This is my first post here. I’ve never regularly written about comics, or anything else, before so please “go easy” on me and forgive my poor word-writing ability. Thanks to the CC crew for inviting me to participate. I will try to post once a month, unless my previous posts become too embarrassing.
Groundwork of Evangelion: 1.0 (2008) is a collection of preparatory drawings and pencil tests for the (forthcoming to the USA) animated movie. The pencil test drawings usually follow a grid but occasionally a single frame is enlarged to cover two tiers. It reminds me of how sometimes when a newspaper strip was collected into a book format the publisher would print a single panel larger than the others. Since everything was originally drawn to the same scale, a single panel would have larger text and the ben-day dots would be bigger, oppressive. It’d give it a Pop art aesthetic for just one panel. Or the old Crockett Johnson Barnaby reprints where the publisher stacked the panels Yummy Fur style. My favorite example of this is a Little Orphan Annie reprint where all of the panels were spaced out strangely, still following a grid but with unusually large gutters. Each panel was orphaned from the others. I wonder if the cartoonists themselves approved any of these decisions.
Anyway, this book isn’t really a comic book or an ani-manga (stills from a movie arranged as a comic for no good reason- see the Pantheon Scanner Darkly release) although you could read it as a confusing one. And it doesn’t have the fanboy nerd-fest feel of one of those “concept art” books, where you can see endless drawings of how a mecha looks and what all of the parts supposedly do.
This is a book of ephemeral, notational drawings for a movie that I haven’t seen yet. Large portions of it look like if Cy Twombly drew a comic.
Other parts look like portraits of character scenes where the “performance” in the drawings are still being worked out. Since it’s all light-boxed from previous drawings, it has a thin-line traced drawing look like Warhol line drawings.
They’re marked with little notes that I don’t understand. All of the Japanese I once knew is gone, and I don’t know filmmaking vocabulary anyway. Unlike comics, which have a widely-known “insider” language (“these bubbly shaped frames around the words mean the character is thinking- is that cool with everybody?” “yeah, okay”) this is a totally foreign “insider” language used by the people at the studio to communicate to each-other. They weren’t drawn to be published for a wide audience; but here they are, published, and I could go into Kinokuniya in NYC and buy a copy. Awesome.
It seems like “cinematic” is used as a derogatory word for a comic because it suggests that the comic was designed for the reader to use it as a springboard to imagine something that it’s not. Obviously, most cartoonists would like to think that they’re making comics as opposed to imaginary movies awaiting a budget.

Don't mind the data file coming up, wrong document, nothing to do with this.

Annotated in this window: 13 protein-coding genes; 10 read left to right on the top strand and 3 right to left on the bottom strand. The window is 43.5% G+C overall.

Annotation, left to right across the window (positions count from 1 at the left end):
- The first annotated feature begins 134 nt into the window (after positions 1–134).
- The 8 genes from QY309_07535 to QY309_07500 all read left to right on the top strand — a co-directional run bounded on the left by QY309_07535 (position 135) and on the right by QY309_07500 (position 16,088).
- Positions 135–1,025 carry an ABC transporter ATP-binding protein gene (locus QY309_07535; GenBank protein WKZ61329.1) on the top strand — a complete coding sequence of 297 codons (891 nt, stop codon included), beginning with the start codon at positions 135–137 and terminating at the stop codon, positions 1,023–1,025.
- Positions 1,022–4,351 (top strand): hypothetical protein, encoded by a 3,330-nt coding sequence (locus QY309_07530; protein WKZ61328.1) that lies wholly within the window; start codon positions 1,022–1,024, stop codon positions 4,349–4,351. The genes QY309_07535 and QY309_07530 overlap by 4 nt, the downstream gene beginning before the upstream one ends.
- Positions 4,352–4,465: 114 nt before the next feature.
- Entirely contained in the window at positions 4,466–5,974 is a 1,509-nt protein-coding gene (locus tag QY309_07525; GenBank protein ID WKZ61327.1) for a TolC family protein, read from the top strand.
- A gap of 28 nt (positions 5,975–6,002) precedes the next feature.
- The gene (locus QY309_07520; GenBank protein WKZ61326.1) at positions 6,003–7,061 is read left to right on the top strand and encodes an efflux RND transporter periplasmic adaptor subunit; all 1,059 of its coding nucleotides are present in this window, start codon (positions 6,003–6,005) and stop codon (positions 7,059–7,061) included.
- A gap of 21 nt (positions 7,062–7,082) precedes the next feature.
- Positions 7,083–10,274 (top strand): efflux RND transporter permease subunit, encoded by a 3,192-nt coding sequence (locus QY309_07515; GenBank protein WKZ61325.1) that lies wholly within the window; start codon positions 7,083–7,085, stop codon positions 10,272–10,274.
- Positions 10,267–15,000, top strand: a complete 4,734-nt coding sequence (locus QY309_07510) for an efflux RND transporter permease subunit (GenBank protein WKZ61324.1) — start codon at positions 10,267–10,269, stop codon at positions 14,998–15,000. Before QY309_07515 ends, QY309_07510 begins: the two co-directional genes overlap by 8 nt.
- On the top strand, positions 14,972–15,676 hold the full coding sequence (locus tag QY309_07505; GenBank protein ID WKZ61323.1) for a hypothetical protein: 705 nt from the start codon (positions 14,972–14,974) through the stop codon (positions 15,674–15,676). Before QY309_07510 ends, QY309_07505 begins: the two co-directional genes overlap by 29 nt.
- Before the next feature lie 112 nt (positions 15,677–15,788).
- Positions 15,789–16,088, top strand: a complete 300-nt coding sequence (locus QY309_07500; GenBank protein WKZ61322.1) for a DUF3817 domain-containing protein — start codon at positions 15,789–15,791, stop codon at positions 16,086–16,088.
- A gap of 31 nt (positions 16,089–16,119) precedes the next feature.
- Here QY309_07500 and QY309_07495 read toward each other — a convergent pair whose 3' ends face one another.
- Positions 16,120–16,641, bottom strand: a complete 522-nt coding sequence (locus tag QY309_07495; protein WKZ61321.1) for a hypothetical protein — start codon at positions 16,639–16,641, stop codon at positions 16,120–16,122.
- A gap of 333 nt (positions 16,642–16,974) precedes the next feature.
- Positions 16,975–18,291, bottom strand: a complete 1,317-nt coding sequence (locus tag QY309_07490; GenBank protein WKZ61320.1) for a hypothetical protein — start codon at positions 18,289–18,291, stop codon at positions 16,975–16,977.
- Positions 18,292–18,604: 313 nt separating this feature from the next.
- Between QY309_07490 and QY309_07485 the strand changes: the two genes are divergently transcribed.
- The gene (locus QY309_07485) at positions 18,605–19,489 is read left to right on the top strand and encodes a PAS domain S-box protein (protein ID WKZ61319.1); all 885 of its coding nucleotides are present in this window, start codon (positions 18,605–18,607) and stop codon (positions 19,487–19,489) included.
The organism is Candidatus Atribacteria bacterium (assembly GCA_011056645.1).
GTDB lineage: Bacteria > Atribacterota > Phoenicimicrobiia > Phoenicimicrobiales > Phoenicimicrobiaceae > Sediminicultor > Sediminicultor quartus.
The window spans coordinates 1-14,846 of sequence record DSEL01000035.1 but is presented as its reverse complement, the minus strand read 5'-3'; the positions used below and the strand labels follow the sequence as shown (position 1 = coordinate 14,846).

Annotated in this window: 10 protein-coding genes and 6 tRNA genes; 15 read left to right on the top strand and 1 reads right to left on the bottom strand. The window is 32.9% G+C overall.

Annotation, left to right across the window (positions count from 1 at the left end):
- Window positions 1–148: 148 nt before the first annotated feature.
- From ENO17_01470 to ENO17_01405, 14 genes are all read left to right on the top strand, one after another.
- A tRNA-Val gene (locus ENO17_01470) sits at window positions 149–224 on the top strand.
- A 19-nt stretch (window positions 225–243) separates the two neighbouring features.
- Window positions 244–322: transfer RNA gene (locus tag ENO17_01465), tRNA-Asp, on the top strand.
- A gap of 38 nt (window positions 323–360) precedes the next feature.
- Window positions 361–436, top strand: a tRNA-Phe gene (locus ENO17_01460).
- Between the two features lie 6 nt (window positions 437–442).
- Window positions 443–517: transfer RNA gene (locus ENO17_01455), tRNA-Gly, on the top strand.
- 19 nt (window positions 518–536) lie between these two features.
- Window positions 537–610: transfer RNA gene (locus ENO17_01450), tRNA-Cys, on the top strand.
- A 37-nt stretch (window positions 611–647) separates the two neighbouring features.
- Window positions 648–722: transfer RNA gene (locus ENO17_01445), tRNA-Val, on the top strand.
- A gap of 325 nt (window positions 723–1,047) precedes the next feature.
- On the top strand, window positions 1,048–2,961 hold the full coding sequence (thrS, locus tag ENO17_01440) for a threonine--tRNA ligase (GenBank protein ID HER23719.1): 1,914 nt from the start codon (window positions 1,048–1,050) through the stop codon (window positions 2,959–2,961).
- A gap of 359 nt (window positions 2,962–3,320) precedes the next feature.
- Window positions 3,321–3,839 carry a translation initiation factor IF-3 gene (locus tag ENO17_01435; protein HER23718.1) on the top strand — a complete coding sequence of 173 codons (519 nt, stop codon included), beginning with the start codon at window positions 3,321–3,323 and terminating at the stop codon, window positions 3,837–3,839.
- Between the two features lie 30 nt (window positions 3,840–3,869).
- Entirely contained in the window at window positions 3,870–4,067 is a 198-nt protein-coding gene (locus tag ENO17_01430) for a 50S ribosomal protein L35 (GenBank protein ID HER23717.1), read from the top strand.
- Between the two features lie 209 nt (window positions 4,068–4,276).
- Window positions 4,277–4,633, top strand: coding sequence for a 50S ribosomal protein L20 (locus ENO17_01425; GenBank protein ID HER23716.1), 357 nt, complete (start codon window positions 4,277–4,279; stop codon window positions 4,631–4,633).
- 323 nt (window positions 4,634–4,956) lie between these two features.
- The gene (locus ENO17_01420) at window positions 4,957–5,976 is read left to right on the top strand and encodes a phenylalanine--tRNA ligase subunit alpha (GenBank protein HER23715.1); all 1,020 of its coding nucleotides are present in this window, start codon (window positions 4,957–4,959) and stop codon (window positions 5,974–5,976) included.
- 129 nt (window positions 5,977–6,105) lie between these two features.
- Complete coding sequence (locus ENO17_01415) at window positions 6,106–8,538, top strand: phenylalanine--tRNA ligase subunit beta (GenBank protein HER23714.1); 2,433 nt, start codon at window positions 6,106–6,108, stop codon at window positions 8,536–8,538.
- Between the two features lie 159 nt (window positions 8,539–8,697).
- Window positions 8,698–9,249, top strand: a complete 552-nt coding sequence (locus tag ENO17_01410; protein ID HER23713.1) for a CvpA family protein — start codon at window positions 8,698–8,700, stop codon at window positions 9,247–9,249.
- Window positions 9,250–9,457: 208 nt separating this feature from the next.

Since this is published and I could get a copy before I could see the movie, I’m left with a book that stands on its own in my mind. I know the characters from the animated series, but these drawings are too abstract for me to connect it to a specific scene. It’s too incomplete for me to use the drawings to imagine what the movie will be like.
Chris Ware and other cartoonists have frequently dissed the idea of “cinematic” comics in a variety of ways:
“Some of the best comics, I think, are still from the turn of the century, when the medium was still being developed as a language. And each particular artist developed that language to suit his or her own particular vision, which I don’t think has happened since the 1940s, where it’s just absorbed- this sort of ready made language of, sort of cinematic close-ups and dissolves and long-shots and that sort of stuff.”
I just googled “Chris Ware cinematic interview” and pulled this up. He’s said similar things in interviews I remember reading. I think Ware’s the greatest living cartoonist, but what’s strange about this argument to me is that:
(a) So many of the early newspaper comics that Ware and other cartoonists love and appropriate from have a language based in theater (like Thimble Theater). There’s a lot of theatrical staging in contemporary cartooning. Why is theater somehow more akin to comics than movies? When these early cartoonists were drawing comics, it made sense to be influenced by theater because it was an extremely popular medium, like movies are today. In fact, I think movies are a little tiny bit closer to comics (as a medium) because film is on a 2-dimensional plane while theater is 3-dimensional.
(b) What’s wrong with drawing from a “cinematic” language?
Here’s another Chris Ware quote from http://archives.cnn.com/2000/books/news/10/03/chris.ware.qanda/index.html
“I don’t like to think of my work as ‘cinematic.’ A movie is passive — you’re watching it, taking it in. Where a comic strip, it’s completely active: you have to read it, search it for meaning, for the connection with your entire experience and your memory. Yes, you do have the illusion of watching something happen in a comic strip — but if it’s done well, it comes alive on the page like a novel. A novel is the most interactive thing ever created.”
I don’t think Ware is creating an either/or argument here. I don’t think he dislikes ALL movies, or feels that ALL movies are “passive.” I don’t know him, but I’d be surprised if that was the case.
This Evangelion book makes me think of “cinematic” comics in a positive way; not passive; one of many modern languages that comics can react to.